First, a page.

I’m like most longtime admirers of Bond, James Bond. I’ve my favorites. The venerable series has held a unique fascination of the movie buying public for over five decades now. We’re all pulling for the fictional British Secret Service agent, one licenced to kill. First created by novelist Ian Fleming in 1953 and brought to the big screen in ’62. But like any great character in thrillers, you must have a worthy antagonist to make it work.
Usually, there are exceptions, the better the villain, or henchman (er…henchwoman…oh damn it all… the heavy) the more entertaining the Bond film.
A couple years ago, I briefly touched on this with the best in villainy segment in a compilation piece on the various aspects of the longstanding movies series. Clearly, when each new actor takes the reins with this unique character, it’s a whole new era for OO7. So, purely as another arcane exercise in what I’ve come to call excessive Bond minutiae (eBm™, for short), I’ll pick such for each epoch. From Connery to Craig.
Obviously, I have nothing better to do before Thanksgiving arrives and the turkey is carved. I will be going out-of-order, too, at least at the start. So, beginning with the Bonds with the fewest, and on to the most, I’ll bracket each villain and most of their sidekicks (the important ones) for that specific slate of films. Naturally, there are spoilers to be revealed. No way around it. This then your only warning, or as Bond would say:
Bond Ranking: #6
s: On Her Majesty’s Secret Service (1969)
Villain: Telly Savalas as Ernst Stavro Blofeld.
Henchwoman: Ilse Steppat as Irma Bunt
Might as well get the brief George Lazenby era over and done with. Not my favorite Bond characterization by a long stretch, but I still consider it the best story of the series. True but foredoomed love will do that. Even redone to an extent with 2006’s Casino Royale, but we’ll get there soon enough. Telly’s mark as Blofeld not bad, he’s always been a solid rogue when called upon. However, his predecessors were more urbane in their murderous schemes. So his more thuggish interpretation stood out. Not always in a good way, though.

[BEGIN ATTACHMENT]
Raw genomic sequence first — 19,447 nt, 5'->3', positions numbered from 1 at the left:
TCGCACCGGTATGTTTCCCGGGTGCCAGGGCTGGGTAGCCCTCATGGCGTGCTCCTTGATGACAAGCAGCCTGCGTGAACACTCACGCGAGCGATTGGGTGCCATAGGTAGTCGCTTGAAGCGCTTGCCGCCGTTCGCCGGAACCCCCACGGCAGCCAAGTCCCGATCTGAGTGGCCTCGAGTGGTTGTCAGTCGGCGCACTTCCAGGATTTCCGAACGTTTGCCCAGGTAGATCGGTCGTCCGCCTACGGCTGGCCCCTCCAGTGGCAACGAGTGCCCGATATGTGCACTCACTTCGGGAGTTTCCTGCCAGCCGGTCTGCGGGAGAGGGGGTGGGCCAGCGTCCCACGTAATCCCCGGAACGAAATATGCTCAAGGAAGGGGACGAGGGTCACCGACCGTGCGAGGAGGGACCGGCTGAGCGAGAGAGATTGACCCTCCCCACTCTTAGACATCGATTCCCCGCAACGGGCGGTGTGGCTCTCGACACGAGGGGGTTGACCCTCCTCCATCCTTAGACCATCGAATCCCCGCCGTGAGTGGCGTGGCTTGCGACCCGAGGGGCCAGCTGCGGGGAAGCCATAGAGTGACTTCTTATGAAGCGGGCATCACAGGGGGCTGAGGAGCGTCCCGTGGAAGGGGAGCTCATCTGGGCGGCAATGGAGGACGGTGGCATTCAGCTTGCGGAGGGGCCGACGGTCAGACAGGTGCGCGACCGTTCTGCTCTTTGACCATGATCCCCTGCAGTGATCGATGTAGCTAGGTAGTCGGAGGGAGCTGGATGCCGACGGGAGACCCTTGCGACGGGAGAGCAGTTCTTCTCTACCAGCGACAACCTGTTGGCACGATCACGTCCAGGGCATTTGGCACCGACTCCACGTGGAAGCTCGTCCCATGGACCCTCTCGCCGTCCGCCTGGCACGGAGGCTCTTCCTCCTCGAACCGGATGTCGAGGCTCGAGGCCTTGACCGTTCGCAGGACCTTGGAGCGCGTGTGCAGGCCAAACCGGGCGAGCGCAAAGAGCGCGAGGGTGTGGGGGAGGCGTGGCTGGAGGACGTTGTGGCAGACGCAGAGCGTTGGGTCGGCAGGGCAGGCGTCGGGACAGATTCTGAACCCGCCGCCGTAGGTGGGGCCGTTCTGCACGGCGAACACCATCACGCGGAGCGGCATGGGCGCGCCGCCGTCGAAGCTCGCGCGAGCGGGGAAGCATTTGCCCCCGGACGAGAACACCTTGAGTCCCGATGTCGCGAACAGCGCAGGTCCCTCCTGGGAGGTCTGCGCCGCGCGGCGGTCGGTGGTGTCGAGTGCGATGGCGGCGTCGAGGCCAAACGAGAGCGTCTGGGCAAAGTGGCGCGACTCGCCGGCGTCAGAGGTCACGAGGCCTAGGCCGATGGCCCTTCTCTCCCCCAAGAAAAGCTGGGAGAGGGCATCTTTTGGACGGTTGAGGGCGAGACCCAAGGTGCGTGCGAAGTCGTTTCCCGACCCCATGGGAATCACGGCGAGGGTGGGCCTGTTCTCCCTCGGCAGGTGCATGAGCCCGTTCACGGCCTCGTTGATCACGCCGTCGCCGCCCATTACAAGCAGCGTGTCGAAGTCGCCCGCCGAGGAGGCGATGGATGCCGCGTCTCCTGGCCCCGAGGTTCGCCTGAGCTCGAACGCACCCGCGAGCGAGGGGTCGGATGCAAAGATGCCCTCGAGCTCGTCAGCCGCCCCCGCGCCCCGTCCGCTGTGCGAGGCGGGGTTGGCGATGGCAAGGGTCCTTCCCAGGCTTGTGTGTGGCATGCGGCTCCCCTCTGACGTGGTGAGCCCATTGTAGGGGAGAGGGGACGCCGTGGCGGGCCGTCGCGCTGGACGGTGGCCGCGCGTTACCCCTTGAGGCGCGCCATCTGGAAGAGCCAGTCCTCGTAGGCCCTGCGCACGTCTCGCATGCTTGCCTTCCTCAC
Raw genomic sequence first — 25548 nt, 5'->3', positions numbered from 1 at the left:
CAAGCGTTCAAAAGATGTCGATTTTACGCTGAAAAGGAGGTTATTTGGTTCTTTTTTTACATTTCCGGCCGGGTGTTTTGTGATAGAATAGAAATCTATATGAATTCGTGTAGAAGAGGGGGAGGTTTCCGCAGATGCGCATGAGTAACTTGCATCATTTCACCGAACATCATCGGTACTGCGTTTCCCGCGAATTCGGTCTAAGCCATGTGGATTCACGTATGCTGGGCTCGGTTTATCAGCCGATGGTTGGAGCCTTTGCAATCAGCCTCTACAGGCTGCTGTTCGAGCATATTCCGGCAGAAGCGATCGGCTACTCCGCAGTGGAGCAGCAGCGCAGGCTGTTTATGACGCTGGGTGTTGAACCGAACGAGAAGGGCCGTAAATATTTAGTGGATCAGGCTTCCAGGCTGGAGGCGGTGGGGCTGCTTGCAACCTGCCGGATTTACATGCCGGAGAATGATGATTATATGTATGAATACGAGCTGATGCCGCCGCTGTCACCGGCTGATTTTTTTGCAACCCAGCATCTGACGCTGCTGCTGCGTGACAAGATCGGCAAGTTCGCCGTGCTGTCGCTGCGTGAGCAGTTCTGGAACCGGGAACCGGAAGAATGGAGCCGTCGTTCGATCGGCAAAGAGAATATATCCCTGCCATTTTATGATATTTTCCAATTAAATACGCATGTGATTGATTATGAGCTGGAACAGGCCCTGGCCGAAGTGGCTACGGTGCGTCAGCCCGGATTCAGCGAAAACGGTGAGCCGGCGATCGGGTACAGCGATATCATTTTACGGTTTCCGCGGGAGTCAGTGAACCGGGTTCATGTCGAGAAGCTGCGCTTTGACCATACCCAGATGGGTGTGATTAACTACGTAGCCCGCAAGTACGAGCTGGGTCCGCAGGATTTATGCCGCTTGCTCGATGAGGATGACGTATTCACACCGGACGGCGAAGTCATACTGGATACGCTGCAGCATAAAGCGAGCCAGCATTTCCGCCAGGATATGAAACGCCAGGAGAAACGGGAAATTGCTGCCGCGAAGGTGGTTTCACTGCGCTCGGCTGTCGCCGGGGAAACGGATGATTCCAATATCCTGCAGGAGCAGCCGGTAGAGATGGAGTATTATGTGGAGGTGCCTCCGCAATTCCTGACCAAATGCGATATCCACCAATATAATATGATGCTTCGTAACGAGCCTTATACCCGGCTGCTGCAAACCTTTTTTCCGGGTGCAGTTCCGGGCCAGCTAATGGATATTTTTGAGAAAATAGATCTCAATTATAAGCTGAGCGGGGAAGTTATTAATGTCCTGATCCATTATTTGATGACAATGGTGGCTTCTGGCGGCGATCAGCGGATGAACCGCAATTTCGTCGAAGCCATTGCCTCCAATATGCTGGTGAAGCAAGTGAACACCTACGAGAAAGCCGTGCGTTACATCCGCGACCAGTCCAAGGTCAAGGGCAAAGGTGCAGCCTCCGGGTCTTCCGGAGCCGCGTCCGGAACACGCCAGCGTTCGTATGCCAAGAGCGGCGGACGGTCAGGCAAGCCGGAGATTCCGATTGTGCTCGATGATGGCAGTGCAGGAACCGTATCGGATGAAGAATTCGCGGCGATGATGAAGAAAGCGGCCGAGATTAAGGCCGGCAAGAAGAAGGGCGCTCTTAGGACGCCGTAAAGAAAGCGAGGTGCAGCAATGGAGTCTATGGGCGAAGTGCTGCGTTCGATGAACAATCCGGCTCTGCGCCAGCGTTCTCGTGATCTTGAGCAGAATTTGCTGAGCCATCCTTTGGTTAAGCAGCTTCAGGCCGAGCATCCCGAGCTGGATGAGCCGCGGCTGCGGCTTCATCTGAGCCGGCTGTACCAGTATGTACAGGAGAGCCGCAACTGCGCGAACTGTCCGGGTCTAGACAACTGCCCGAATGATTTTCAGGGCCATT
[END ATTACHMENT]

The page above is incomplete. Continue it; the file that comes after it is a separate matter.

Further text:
Now Ilse Steppat on the other hand did far better as Blofeld’s henchwoman, Irma Bunt. Going against type compared with most of her sisterhoods this early in the Bond series, the older woman was not the beauty fans had come to expect. However, like From Russia With Love’s Rosa Klebb, she’s far deadlier. In fact, I’d say she accomplished the most surprising twist of the entire series, and got away with it.1 Believe me, the women of OHMSS is what makes the film.
Bond Ranking: #3
Films: The Living Daylights (1987), Licence to Kill (1989)
Villains: Joe Don Baker as Brad Whitaker, Robert Davi as Franz Sanchez.
Henchmen: Andreas Wisniewski as Necros, Benicio del Toro as Dario
Timothy Dalton, who unfortunately was treated rather unfairly in his underrated and too short stint as OO7, was somewhat shortchanged with rival bad guys, as well. Like Bond’s more politically correct bent during this run, not his fault. Hard to believe Joe Don Baker could deliver one of the lesser villains of the series (he’s more convincing as CIA officer Jack Wade in his successor’s debut), but it’s true2. Easily the more charismatically wicked was Robert Davi as the powerful Latin America drug lord in Licence to Kill.
Still, The Living Daylights had a few things going for it. Besides Dalton, Whitaker’s (and secondary bad guy General Koskov’s) righthand man Necros topped this category. Andreas Wisniewski had that distinctly 80s European way about him in killing off those who got in the way. He’d go on to be John McLane’s first offed henchmen in Die Hard a year later, too. As entertaining as he was tall, he’s just plain better than Benicio del Toro, who hadn’t got his overacting approach quite down at this point in his young career.